daring greatly.

One of my goals for 2016 is to read one book per month. So far so good, as I've just finished my first book, Daring Greatly, by Brene Brown. IMG_4429

I'm not going to do a full fledged book report on it, because, honestly, who has time for that. But I did tell myself that as I'm reading books in 2016, I would like to take note of the words that seemed to jump out at me. I had hoped to underline or even write in the book as I read, but I never seemed to have a pencil handy, so I just dog eared the pages. Now, it's time to go back, review what I took note of, and share it with all of you (so you don't have to read the book yourselves--you're welcome!)

The following are all quotes from the book that I really loved and plan to ponder more in this new year (and if this is too many words, just read the bolded parts):

  • We love seeing raw truth and openness in other people, but we're afraid to let them see it in us. We're afraid that our truth isn't enough--that what we have to offer isn't enough without the bells and whistles, without editing, and impressing.
  • Only when we're brave enough to explore the darkness will we discover the infinite power of our light.
  • But the real struggle for women--what amplifies shame regardless of the category--is that we're expected (and sometimes desire) to be perfect, yet we're not allowed to look as if we're working for it.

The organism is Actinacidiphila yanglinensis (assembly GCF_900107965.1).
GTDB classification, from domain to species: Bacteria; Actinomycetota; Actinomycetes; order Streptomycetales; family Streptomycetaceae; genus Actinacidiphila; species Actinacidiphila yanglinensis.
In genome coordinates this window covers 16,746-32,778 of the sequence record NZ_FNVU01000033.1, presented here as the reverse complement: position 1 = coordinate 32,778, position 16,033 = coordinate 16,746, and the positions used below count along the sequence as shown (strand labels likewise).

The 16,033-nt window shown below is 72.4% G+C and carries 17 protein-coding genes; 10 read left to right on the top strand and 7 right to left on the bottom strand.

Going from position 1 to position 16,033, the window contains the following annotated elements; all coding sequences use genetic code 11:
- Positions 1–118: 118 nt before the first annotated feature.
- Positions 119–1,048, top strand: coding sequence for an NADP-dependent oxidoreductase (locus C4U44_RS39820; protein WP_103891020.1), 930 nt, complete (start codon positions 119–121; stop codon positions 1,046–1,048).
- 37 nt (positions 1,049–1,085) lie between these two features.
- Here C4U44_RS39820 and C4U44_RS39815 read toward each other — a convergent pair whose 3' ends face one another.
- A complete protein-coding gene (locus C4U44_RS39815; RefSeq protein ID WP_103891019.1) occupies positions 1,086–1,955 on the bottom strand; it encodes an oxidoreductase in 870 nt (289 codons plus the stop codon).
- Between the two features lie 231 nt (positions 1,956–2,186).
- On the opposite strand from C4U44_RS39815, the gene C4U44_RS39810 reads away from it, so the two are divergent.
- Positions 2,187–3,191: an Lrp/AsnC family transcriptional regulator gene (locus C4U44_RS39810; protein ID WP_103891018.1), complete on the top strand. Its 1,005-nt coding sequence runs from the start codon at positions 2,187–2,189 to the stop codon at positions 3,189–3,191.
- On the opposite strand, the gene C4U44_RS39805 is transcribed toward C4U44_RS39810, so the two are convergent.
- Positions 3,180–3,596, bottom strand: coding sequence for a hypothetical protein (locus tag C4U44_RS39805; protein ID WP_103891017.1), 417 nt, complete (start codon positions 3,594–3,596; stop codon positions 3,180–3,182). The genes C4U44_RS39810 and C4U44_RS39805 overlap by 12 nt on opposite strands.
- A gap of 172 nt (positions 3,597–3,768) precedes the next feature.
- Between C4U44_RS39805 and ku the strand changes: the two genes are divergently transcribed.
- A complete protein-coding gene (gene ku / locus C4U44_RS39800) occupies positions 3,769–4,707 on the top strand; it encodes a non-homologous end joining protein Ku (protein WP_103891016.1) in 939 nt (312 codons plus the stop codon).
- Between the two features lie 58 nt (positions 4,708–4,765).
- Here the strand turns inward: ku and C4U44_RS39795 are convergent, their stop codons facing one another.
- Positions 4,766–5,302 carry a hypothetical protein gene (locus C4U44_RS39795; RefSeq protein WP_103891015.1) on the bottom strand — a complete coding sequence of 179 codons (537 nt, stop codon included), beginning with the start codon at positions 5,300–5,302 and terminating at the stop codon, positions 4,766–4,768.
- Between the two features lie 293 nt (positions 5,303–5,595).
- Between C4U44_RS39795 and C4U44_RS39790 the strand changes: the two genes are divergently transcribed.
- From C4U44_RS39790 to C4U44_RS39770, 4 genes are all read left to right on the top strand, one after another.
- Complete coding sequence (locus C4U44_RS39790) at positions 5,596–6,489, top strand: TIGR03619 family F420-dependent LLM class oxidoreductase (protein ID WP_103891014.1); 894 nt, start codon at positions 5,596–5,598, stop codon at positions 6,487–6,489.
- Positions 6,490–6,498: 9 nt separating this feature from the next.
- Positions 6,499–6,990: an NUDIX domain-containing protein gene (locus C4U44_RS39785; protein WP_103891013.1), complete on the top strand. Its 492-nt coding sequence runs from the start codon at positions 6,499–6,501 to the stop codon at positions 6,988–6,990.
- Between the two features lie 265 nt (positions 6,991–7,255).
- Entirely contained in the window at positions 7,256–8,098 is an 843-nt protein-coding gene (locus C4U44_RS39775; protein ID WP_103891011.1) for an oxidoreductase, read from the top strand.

• When we spend our lives (knowingly or unknowingly) pushing away vulnerability, we can't hold space open for the uncertainty, wish, and emotional exposure of joy.  For many of us, there's even a physiological response--a "coming out of our skin" feeling.  We're desperate for more joy, but at the same time we can't tolerate the vulnerability.
  • To claim the truths about who we are, where we come from, what we believe, and the very imperfect nature of our lives, we have to be willing to give ourselves a break and appreciate the beauty of our cracks or imperfections. To be kinder and gentler with ourselves and each other. To talk to ourselves the same way we'd talk to someone we care about.
  • One of the most effective ways to recover from perfectionism is to start creating. 
  • When we stop caring about what people think, we lose our capacity for connection. When we become defined by what people think, we lose our willingness to be vulnerable. If we dismiss all the criticism, we lose out on important feedback, but if we subject ourselves to the hatefulness, our spirits get crushed. It's a tightrope, shame resilience is the balance bar, and the safety net below is the one or two people in our lives who can help us reality-check the criticism and cynicism.
  • Compassion is not a relationship between the healer and the wounded. It's a relationship between equals. Only when we know our own darkness well can we be present with the darkness of others. Compassion becomes real when we recognize our shared humanity.
  • Hope is a function of struggle. If we want our children to develop high levels of hopefulness, we have to let them struggle.

Have you read anything by Brene Brown? I'm thinking I will pick up a few of her other books, and definitely watch her Ted Talk, as she refers to it quite a bit in her book.

Up next on the reading schedule for February: 4 Agreements, and the Mastery of Love by Don Miguel Ruiz.